More Evidence Disputes Suicide, Antidepressant Link
> 7/6/2007 9:26:57 AM

In October of 2003, the FDA, faced with tragic anecdotal evidence and sensing a potential PR emergency, accepted the results of one study as sufficient to place a startling warning on antidepressant medications nationwide. Caution is always the safest course, but since the 2004 black box warning introduction, the number of prescriptions as well as the number of diagnoses for depression dropped sharply and many are now wondering if these warnings are in fact scaring away those who would benefit from treatment.

This month, several studies appearing in the American Journal of Psychiatry suggest that the suicide black box warning was prematurely put on antidepressants. We've written about this topic in the past, and other research has drawn the FDA's actions into question. This new evidence provides even more support for the argument that the link between suicidality and antidepressants is not a reality.

For the first of three studies appearing this month, Dr. Robert Gibbons examined over 220,000 patients in the Veterans Administration health care system. He found that veterans treated with antidepressants had fewer suicide attempts than those treated without medication. This study is important, because it looks at a very high-risk group, which is often prohibited because of the ethical implications of letting patients die for an experiment. It is true that there was no suicide protection from antidepressants found in the age group 18-24, where the FDA makes its strongest warning, but it is also true that there was no increase in suicide attempts either. It is also important to notice here that suicidal actions instead of suicidal thoughts were measured. There were no deaths at all in the pediatric FDA study, so suicidal thoughts were used instead as indicators of danger.

In a second study, Drs. Simon and Saravino focused carefully on the timeline of depression treatment. Their study plotted suicide attempts 90 days before and 180 days after the start of treatment. Connecting the dots found a clear line slopping downward from the highest point, 1 month before treatment. While the month after treatment began was still a dangerous time for patients, there were less suicide attempts than before treatment. The relatively high-risk levels lingering in the first month of treatment may have confused some psychiatrists into seeing a negative side-effect of antidepressants. The downward-sloping line is particularly convincing as evidence because it persists across age groups and even with different medications. The general effect of antidepressants was protective against suicide, and no particularly at-risk group or dangerous medication could be found.

Even if it had paid enough attention to exact timing and the month before treatment, the FDA study may not have been able to properly graph the sloping line because of flaws in the very way that it tried to measure suicide risk. Firstly, it only gathered self-reported, spontaneous reports of suicidal thoughts. This is insufficient because measurements might only be detecting a difference in the openness of patients. Perhaps only patients helped by medication felt comfortable enough to reveal suicidal thoughts. This points to a second possible flaw--confusion about what to count as dangerous suicidal ideation. It is not clear that all thoughts and discussions about suicide always increase the risk of suicide. Further work is needed to classify all the types of suicidal ideation and their respective risks. It may even be possible that the predictive value of suicidal ideation lies in a factor different altogether from the content or frequency of thoughts. For example, this study from FSU suggests that the variability in suicidal ideation is a better predictor of suicide attempts than intensity or duration. Simon and Saravino skirted this confusion by limiting measurement to clear suicidal behavior.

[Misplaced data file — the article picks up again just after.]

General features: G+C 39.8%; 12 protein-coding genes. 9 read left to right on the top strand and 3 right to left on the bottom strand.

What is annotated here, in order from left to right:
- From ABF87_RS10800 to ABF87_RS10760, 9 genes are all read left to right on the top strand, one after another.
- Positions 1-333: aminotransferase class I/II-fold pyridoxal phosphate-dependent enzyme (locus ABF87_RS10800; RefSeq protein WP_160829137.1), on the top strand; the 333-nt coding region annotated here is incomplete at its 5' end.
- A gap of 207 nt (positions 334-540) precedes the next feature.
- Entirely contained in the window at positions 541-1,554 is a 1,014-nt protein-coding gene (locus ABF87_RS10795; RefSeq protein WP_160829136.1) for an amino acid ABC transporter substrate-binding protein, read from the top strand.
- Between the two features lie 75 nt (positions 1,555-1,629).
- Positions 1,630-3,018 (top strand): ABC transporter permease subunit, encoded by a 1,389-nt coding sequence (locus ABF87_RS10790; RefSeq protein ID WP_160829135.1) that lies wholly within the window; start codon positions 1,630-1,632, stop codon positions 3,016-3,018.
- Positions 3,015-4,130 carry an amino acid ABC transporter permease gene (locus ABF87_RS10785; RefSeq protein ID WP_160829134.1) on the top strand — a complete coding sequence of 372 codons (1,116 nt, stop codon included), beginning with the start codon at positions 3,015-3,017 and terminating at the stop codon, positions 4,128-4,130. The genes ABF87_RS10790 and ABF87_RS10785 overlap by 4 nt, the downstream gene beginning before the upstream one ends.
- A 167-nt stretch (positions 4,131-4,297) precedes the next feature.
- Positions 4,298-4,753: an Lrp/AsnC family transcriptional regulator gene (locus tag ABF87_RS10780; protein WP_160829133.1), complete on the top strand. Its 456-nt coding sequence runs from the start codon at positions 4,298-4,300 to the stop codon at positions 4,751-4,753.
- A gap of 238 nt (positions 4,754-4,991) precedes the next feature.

The FDA may finally understand the need for a standardized and rigorous classification of suicidal ideation and behavior, because it supported a new system tested by Dr. Kelly Posner, the Columbia Classification Algorithm of Suicide Assessment. The algorithm was more consistent than pharmaceutical company assessments, and it found more suicidal events but less suicide attempts when using updated criteria and search methods. Perhaps discrepancies between studies of the antidepressant-suicide link can be reconciled with a better measuring system.

The studies discussed above are just the newest pieces of a vast pile of evidence exploring the link between antidepressants and suicide; others are already in the works. With each successive completed report it looks clearer that the black box warning was rushed without thorough study. It is important to be vigilant that dangerous medication does not make it into the market, but it is also important to make sure that panic does frighten or dissuade the public from seeking beneficial and potentially life-saving medication.

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